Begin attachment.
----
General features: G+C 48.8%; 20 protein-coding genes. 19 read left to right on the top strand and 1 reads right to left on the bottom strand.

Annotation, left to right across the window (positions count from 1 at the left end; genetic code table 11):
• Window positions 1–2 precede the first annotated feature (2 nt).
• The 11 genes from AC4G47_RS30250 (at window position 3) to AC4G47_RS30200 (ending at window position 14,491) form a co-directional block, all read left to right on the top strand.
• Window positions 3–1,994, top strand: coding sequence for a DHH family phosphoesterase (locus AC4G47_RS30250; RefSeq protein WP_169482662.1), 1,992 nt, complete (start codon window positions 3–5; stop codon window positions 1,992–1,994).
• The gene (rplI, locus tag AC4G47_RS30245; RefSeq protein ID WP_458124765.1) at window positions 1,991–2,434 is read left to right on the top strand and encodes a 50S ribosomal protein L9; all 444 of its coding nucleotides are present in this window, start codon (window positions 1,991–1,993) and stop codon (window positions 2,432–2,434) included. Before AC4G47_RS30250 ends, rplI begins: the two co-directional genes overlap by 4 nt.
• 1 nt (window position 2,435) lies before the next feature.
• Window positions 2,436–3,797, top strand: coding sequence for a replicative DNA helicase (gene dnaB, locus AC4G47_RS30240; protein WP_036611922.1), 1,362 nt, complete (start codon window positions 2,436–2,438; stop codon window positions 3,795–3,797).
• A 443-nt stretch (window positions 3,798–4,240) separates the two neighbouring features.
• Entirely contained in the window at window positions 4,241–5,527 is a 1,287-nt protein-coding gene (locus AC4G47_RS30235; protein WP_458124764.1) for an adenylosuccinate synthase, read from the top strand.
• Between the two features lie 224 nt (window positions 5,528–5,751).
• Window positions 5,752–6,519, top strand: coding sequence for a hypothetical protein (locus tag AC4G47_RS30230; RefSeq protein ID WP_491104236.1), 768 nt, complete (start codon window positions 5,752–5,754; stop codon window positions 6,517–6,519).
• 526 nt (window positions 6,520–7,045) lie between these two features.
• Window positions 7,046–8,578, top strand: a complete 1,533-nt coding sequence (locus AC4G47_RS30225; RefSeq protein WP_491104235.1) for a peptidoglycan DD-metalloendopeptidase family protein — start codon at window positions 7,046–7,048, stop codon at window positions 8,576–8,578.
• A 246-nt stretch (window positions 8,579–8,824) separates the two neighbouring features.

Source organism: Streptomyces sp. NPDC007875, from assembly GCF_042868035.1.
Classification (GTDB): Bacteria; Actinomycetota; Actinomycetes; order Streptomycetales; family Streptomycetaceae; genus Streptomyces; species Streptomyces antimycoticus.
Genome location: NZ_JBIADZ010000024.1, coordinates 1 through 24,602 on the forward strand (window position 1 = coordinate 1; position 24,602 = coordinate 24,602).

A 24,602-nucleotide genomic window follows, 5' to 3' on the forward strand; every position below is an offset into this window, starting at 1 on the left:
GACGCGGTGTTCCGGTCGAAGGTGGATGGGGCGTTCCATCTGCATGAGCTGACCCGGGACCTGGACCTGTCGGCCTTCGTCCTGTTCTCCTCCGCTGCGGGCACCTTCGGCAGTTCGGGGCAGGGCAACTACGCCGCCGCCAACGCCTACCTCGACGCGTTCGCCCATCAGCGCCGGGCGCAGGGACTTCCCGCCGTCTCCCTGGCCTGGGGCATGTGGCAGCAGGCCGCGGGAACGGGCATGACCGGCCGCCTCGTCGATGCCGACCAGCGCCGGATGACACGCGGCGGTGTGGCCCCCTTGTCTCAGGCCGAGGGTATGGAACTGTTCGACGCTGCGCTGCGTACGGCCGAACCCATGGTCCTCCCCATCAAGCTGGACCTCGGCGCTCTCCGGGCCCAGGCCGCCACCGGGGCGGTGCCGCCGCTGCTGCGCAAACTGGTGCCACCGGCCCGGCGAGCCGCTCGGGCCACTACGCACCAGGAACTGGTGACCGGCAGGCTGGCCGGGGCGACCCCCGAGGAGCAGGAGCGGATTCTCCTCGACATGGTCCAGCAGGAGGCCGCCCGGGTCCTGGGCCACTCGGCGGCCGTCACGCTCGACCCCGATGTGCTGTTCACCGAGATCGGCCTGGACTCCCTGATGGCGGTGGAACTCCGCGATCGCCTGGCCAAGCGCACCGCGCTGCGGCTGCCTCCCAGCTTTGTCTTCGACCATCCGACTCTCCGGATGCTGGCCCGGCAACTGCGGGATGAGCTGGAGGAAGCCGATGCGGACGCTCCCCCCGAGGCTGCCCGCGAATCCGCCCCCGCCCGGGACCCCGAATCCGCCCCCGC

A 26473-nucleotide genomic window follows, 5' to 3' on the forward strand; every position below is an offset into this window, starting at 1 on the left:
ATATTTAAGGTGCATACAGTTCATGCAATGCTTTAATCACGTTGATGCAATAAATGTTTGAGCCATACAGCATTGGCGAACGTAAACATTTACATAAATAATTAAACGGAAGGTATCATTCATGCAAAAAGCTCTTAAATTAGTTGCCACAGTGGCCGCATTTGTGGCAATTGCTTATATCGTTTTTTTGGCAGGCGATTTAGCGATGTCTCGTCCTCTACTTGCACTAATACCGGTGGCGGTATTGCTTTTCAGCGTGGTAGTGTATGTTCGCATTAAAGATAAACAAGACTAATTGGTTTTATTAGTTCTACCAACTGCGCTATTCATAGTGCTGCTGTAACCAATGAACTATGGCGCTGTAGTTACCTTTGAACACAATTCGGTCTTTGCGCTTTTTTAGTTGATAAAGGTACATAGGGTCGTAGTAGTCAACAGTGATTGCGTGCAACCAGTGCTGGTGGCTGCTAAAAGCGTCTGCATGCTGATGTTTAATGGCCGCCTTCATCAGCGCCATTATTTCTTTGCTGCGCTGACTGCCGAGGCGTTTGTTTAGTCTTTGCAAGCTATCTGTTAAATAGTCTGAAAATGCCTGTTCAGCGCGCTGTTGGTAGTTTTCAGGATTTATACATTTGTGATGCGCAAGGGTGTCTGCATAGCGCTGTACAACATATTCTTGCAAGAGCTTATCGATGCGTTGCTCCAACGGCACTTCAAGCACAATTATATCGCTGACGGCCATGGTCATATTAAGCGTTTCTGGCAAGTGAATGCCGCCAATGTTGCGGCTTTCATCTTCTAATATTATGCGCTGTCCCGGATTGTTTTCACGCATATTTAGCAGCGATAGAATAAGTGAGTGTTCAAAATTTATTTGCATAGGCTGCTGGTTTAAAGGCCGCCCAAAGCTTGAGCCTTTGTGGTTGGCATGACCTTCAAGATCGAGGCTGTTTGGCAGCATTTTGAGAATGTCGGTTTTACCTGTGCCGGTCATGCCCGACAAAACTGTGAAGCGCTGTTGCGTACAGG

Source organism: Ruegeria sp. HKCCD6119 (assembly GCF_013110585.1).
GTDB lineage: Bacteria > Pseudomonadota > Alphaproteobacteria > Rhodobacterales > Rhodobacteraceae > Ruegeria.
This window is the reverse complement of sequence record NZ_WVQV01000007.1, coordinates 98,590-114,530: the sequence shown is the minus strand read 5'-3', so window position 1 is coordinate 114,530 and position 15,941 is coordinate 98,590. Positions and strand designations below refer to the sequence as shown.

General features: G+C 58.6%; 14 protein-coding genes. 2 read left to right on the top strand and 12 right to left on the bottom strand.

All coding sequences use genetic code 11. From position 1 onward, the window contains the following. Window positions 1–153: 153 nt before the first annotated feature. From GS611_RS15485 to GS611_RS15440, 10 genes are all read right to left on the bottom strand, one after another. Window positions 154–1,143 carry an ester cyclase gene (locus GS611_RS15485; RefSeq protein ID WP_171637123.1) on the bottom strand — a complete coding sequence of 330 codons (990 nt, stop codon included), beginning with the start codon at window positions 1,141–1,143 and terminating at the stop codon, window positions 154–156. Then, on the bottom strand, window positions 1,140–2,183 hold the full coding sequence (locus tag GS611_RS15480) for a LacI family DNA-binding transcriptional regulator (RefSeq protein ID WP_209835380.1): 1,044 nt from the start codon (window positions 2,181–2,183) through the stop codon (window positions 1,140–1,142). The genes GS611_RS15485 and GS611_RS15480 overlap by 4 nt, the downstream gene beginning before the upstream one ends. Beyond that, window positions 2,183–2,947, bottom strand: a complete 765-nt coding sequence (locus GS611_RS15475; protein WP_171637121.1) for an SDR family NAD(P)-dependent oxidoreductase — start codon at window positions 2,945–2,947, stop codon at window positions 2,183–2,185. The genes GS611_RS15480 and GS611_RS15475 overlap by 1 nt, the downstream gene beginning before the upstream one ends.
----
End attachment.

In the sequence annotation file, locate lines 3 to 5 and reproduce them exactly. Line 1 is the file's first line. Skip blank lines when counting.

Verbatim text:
• Window positions 1–2 precede the first annotated feature (2 nt).
• The 11 genes from AC4G47_RS30250 (at window position 3) to AC4G47_RS30200 (ending at window position 14,491) form a co-directional block, all read left to right on the top strand.
• Window positions 3–1,994, top strand: coding sequence for a DHH family phosphoesterase (locus AC4G47_RS30250; RefSeq protein WP_169482662.1), 1,992 nt, complete (start codon window positions 3–5; stop codon window positions 1,992–1,994).